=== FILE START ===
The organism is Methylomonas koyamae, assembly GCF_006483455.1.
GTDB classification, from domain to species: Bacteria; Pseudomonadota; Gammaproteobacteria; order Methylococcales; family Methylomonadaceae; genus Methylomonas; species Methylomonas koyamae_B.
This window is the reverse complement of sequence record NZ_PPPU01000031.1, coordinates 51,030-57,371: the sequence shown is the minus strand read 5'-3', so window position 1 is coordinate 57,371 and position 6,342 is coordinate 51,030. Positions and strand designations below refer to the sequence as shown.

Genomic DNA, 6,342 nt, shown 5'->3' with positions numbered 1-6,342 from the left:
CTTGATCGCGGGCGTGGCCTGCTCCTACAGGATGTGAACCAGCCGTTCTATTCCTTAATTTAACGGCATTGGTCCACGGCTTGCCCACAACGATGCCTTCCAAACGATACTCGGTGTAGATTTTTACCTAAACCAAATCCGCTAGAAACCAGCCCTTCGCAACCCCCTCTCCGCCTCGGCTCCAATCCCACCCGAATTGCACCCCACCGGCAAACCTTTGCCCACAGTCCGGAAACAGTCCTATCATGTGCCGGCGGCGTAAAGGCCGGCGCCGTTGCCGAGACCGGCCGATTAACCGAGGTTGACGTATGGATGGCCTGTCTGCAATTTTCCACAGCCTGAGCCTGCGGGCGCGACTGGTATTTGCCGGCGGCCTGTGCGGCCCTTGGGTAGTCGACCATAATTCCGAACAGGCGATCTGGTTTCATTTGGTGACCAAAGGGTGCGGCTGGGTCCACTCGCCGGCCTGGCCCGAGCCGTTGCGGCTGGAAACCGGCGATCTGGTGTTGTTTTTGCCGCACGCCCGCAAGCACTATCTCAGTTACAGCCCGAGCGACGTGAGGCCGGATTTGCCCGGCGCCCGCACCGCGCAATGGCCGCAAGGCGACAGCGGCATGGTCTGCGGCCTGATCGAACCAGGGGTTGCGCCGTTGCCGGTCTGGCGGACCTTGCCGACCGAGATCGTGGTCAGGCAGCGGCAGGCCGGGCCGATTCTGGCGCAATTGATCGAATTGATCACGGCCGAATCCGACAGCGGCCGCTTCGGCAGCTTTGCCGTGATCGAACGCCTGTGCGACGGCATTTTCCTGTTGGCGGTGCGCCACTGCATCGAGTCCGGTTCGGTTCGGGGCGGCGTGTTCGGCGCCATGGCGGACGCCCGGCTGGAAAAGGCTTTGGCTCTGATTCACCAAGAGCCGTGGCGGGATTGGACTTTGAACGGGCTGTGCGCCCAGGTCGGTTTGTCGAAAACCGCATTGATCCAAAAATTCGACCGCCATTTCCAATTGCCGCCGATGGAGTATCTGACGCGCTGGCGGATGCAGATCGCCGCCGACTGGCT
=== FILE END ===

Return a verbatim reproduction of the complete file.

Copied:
The organism is Methylomonas koyamae, assembly GCF_006483455.1.
GTDB classification, from domain to species: Bacteria; Pseudomonadota; Gammaproteobacteria; order Methylococcales; family Methylomonadaceae; genus Methylomonas; species Methylomonas koyamae_B.
This window is the reverse complement of sequence record NZ_PPPU01000031.1, coordinates 51,030-57,371: the sequence shown is the minus strand read 5'-3', so window position 1 is coordinate 57,371 and position 6,342 is coordinate 51,030. Positions and strand designations below refer to the sequence as shown.

Genomic DNA, 6,342 nt, shown 5'->3' with positions numbered 1-6,342 from the left:
CTTGATCGCGGGCGTGGCCTGCTCCTACAGGATGTGAACCAGCCGTTCTATTCCTTAATTTAACGGCATTGGTCCACGGCTTGCCCACAACGATGCCTTCCAAACGATACTCGGTGTAGATTTTTACCTAAACCAAATCCGCTAGAAACCAGCCCTTCGCAACCCCCTCTCCGCCTCGGCTCCAATCCCACCCGAATTGCACCCCACCGGCAAACCTTTGCCCACAGTCCGGAAACAGTCCTATCATGTGCCGGCGGCGTAAAGGCCGGCGCCGTTGCCGAGACCGGCCGATTAACCGAGGTTGACGTATGGATGGCCTGTCTGCAATTTTCCACAGCCTGAGCCTGCGGGCGCGACTGGTATTTGCCGGCGGCCTGTGCGGCCCTTGGGTAGTCGACCATAATTCCGAACAGGCGATCTGGTTTCATTTGGTGACCAAAGGGTGCGGCTGGGTCCACTCGCCGGCCTGGCCCGAGCCGTTGCGGCTGGAAACCGGCGATCTGGTGTTGTTTTTGCCGCACGCCCGCAAGCACTATCTCAGTTACAGCCCGAGCGACGTGAGGCCGGATTTGCCCGGCGCCCGCACCGCGCAATGGCCGCAAGGCGACAGCGGCATGGTCTGCGGCCTGATCGAACCAGGGGTTGCGCCGTTGCCGGTCTGGCGGACCTTGCCGACCGAGATCGTGGTCAGGCAGCGGCAGGCCGGGCCGATTCTGGCGCAATTGATCGAATTGATCACGGCCGAATCCGACAGCGGCCGCTTCGGCAGCTTTGCCGTGATCGAACGCCTGTGCGACGGCATTTTCCTGTTGGCGGTGCGCCACTGCATCGAGTCCGGTTCGGTTCGGGGCGGCGTGTTCGGCGCCATGGCGGACGCCCGGCTGGAAAAGGCTTTGGCTCTGATTCACCAAGAGCCGTGGCGGGATTGGACTTTGAACGGGCTGTGCGCCCAGGTCGGTTTGTCGAAAACCGCATTGATCCAAAAATTCGACCGCCATTTCCAATTGCCGCCGATGGAGTATCTGACGCGCTGGCGGATGCAGATCGCCGCCGACTGGCT